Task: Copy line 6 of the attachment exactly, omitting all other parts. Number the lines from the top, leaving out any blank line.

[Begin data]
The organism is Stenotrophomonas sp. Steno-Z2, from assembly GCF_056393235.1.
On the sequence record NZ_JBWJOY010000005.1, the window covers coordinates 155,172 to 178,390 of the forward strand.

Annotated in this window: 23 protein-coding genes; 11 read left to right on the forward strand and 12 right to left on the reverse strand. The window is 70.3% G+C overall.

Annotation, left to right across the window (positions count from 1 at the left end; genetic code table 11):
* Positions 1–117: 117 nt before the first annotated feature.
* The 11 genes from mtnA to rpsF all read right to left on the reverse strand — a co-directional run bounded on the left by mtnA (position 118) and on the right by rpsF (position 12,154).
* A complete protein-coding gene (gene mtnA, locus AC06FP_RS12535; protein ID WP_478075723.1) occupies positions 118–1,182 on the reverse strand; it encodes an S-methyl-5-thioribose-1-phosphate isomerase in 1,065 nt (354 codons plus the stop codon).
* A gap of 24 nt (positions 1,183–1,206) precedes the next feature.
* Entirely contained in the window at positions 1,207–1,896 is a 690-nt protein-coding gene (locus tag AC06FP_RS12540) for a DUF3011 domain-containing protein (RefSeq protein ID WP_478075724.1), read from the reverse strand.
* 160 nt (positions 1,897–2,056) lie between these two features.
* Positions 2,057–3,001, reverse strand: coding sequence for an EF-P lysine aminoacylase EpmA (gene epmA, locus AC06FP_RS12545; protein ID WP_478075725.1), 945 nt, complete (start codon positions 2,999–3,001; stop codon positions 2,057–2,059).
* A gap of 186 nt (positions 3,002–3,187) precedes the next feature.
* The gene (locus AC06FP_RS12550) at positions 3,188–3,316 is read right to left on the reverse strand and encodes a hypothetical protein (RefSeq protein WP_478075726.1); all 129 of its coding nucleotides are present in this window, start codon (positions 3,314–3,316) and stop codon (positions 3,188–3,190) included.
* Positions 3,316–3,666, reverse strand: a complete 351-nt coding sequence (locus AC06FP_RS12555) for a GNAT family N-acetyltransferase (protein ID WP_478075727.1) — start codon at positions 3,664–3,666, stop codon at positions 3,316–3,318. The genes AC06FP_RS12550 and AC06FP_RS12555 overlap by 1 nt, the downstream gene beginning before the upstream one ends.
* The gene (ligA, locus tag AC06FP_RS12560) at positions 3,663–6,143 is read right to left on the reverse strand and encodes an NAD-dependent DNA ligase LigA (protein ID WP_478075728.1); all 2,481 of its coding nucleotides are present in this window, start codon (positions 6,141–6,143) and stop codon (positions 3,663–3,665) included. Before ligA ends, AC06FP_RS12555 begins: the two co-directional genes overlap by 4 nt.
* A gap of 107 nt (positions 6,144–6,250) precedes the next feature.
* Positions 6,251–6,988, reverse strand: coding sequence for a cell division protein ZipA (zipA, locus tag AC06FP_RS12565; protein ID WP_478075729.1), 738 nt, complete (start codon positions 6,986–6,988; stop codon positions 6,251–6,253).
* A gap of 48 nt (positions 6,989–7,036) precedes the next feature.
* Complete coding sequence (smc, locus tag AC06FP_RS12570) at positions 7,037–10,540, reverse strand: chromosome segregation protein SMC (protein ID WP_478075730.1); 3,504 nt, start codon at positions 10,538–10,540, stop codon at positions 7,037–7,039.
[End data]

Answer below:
* The 11 genes from mtnA to rpsF all read right to left on the reverse strand — a co-directional run bounded on the left by mtnA (position 118) and on the right by rpsF (position 12,154).